Rooted in comparative law, the Juris Diversitas Series focuses on the interdisciplinary study of legal and normative mixtures and movements. Our interest is in comparison broadly conceived, extending beyond law narrowly understood to related fields. Titles might be geographical or temporal comparisons. They could focus on theory and methodology, substantive law, or legal cultures. They could investigate official or unofficial ‘legalities’, past and present and around the world. And, to effectively cross spatial, temporal, and normative boundaries, inter- and multi-disciplinary research is particularly welcome. 

Our first volume will be Seán Patrick Donlan and Lukas Heckerdon-Ursheler (eds), Concepts of law: comparative, jurisprudential, and social science perspectives. Additional volumes being prepared include:
  • Christina Allard (ed), Autonomous Sámi law: indigenous rights in Scandinavia
  • Mohamed Mattar and Vernon Palmer (eds), Mixed legal systems, East and West: newest trends and developments
  • Esin Örücü, Sue Farran, and Seán Patrick Donlan (eds), Mixed legal systems: endangered or entrenched
  • Shauna van Praagh and Helge Deldek (eds), Stateless law: evolving boundaries of a discipline
While we anticipate publishing future collections (original, conference-based, Festschriften, etc), we're also very interested in publishing monographs and student texts. For additional information, see here or contact Seán Patrick Donlan at

Juris Diversitas is also a Publishing Partner with Ashgate. 

Diffusion: The Movement of Laws and Norms
Sue Farran (Northumbria,, James Gallen (Dublin City), Jen Hendry (Leeds), and Christa Rautenbach (North West University Potchefstroom) (eds)

[Posted by Seán Patrick Donlan]

Our expectation would be to include a collection of these articles in the Juris Diversitas Series with Ashgate.

All conference participants are eligible to submit, though it’s likely that we’ll have to select from among the submissions those most relevant to the theme and that contribute to a coherent collection. Participants who presented papers on legal history should consider submitting to Comparative Legal History (UK), of which I’m Editor [SPD]. Papers that don’t suit the shape of the final collection, but should be published might will be submitted, with your permission, to the Journal of Civil Law Studies (US), edited by Olivier Moréteau. They also published one of our earlier conference collections.

All participants should have already notified Sue Farran about your intentions, whether or not you intend to submit. The deadline for final submissions is Friday, 1 November 2013. Articles shouldn't exceed 10,000 words (including footnotes) and the texts should be submitted in a complete, publishable form. To ensure consistency in the articles, submissions should adhere to the Oxford University Standard for Citation of Legal Authorities (OSCOLA). As the collection will be published in English, it’s extremely important that potential contributors whose first language isn’t English have their papers edited by native Anglophones, preferably other jurists broadly familiar with your subjectin advance of submitting to ensure a clear presentation of their ideas and an accurate appraisal of their work.

While no particular terminology (contaminations, transplants, etc, etc) is demanded, papers submitted should adhere as closely as possible to the conference theme of ‘Diffusion’. As I noted in Lausanne, I had William Twining’s understanding of the term—rather than its ordinary meaning—in mind as we planned the event. His use of ‘diffusion’, linked to the term’s meaning in the social sciences, is very broad:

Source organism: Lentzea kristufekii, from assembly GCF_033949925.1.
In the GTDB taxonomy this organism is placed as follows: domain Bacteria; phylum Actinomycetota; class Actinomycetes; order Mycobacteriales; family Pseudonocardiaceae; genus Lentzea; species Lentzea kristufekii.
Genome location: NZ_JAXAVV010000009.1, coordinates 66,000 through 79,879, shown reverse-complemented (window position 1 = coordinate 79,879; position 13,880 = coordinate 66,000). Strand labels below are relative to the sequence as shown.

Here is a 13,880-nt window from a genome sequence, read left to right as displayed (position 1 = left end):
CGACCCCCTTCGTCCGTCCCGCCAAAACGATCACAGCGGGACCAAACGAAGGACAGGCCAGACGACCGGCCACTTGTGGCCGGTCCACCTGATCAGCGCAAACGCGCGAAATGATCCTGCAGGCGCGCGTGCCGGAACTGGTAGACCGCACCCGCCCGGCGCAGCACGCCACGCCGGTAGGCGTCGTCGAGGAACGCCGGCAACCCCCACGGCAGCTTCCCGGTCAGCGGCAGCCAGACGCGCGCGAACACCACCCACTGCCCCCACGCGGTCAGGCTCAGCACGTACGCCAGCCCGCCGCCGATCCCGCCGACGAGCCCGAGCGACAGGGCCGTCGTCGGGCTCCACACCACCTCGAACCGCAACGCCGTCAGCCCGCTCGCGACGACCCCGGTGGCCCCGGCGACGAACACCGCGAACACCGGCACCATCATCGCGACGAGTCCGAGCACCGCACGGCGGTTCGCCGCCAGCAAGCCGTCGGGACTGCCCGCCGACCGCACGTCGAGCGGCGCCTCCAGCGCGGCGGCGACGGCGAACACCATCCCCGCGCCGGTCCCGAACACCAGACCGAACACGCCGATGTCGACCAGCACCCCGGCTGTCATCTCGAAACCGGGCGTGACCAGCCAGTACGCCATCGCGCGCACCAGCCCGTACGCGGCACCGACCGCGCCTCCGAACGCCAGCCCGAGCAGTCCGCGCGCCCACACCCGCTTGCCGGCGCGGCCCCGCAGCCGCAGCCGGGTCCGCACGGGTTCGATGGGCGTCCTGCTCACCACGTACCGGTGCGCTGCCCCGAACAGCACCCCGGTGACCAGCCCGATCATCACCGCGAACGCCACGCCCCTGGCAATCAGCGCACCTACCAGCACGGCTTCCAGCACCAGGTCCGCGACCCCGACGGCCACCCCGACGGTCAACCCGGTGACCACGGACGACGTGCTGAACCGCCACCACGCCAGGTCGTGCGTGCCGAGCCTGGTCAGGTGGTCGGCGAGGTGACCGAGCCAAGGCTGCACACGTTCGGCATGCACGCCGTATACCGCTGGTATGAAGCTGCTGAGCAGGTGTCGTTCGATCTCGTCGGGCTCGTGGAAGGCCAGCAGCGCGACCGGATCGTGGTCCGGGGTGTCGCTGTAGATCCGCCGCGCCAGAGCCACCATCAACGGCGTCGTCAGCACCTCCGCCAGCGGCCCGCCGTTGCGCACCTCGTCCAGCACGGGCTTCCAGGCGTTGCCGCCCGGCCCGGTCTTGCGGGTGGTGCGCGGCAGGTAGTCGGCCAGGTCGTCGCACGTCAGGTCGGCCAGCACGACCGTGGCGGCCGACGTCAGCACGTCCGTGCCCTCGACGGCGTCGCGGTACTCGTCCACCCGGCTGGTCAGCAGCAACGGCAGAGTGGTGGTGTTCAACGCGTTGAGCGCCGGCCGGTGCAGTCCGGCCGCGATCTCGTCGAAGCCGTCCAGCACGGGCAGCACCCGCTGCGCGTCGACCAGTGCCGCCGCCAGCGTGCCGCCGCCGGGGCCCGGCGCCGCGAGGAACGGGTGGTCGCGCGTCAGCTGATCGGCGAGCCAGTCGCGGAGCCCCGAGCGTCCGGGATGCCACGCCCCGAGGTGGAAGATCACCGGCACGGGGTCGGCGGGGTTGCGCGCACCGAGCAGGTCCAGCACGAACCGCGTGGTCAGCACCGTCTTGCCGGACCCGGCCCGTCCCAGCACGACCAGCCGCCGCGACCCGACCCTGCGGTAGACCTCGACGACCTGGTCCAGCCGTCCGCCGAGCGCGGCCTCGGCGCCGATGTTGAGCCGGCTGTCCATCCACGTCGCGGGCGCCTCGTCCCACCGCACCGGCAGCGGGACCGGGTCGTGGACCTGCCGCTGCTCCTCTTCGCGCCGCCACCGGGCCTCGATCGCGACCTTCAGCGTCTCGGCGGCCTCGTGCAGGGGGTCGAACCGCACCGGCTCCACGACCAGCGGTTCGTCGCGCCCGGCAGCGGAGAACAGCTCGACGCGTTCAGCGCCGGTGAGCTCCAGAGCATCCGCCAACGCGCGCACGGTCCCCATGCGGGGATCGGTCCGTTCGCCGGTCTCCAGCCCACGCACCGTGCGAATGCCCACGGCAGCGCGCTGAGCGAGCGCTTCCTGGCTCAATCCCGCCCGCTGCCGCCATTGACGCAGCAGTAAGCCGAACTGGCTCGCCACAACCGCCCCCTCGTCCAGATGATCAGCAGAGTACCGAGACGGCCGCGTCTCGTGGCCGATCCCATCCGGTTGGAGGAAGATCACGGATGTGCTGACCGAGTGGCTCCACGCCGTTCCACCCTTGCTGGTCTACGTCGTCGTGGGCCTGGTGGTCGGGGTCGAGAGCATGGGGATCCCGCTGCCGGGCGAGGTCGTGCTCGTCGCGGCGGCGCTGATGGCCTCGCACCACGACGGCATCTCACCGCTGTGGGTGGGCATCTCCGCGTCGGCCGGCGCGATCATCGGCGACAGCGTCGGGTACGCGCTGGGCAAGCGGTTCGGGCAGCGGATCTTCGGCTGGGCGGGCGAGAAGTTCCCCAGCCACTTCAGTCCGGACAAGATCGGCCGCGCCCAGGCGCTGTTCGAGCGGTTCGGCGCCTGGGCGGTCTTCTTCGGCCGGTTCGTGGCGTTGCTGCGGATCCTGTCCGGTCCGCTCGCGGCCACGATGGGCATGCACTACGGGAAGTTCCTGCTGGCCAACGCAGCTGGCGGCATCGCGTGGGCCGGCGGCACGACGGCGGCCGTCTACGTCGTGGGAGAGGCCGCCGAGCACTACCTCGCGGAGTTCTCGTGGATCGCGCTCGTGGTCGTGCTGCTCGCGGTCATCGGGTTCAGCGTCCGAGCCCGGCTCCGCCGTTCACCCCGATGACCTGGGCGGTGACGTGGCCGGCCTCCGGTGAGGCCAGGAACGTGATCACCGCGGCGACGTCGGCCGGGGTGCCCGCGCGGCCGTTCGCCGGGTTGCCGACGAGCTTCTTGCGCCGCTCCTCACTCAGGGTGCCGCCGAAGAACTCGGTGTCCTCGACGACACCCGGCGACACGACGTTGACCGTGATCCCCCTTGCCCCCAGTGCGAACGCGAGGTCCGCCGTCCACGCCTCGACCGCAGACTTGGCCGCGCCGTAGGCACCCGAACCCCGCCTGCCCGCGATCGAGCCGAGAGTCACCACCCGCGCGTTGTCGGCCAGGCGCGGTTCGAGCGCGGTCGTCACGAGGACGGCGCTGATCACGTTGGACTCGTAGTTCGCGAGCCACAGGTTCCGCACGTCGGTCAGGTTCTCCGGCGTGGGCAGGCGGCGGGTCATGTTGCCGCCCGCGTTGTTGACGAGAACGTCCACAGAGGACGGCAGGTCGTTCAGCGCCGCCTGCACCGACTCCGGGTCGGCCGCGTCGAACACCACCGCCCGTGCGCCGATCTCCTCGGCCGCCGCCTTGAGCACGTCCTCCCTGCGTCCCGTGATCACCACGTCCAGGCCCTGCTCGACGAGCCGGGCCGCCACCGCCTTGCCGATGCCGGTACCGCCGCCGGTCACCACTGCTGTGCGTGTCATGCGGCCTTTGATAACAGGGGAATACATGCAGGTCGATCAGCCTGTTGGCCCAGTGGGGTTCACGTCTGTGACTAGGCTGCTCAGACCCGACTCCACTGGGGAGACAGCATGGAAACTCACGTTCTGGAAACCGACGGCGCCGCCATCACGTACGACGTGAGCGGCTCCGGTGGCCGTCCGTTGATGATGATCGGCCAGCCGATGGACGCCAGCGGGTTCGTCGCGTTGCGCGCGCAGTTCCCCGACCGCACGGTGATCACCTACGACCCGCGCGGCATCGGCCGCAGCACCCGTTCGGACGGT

(i) Relations between exporters and importers are not necessarily bipolar, involving only one exporter and one importer. The sources of a reception are often diverse.
(ii) Diffusion may take place between many kinds of legal orders at and across different geographical levels, not just horizontally between municipal legal systems.
(iii) The pathways of diffusion may be complex and indirect and influences may be reciprocal.
(iv) Diffusion may take place through informal interaction without involving formal adoption or enactment.
(v) Legal rules and concepts are not the only or even the main objects of diffusion.
(vi) Governments are not the only, and may not be the main, agents of diffusion.
(vii) Do not assume one or more specific reception dates. Diffusion often involves a long drawn out process, which, even if there were some critical moments, cannot be understood without reference to events prior and subsequent to such moments.
(viii) Diffusion of law often involves movement from an imperial or other powerful centre to a colonial, dependent, or less developed periphery. But there are also other patterns.
(ix) The idea that transplants retain their identity without significant change is widely recognized to be outmoded.
(x) Imported law rarely fills a vacuum or wholly replaces prior local law.
(xi) Diffusion of law is often assumed to be instrumental, technological, and modernising. But there is a constant tension between technological, contextual-expressive, and ideological perspectives on law.
(xii) There is a tendency in the diffusion literature to talk of receptions ‘working’ or ‘failing’. Only recently have attempts been made to evaluate and measure impact empirically. Many of the instruments that have been developed are suspect, but this is an area that needs serious academic attention ('Diffusion of law: a global perspective’ (2004) 49 Journal of Legal Pluralism 1, 34-35).

The article from which this is taken would be useful for anyone looking to submit. Twining also discusses the concept in numerous other articles and in his General jurisprudence: understanding law from a global perspective (2009).

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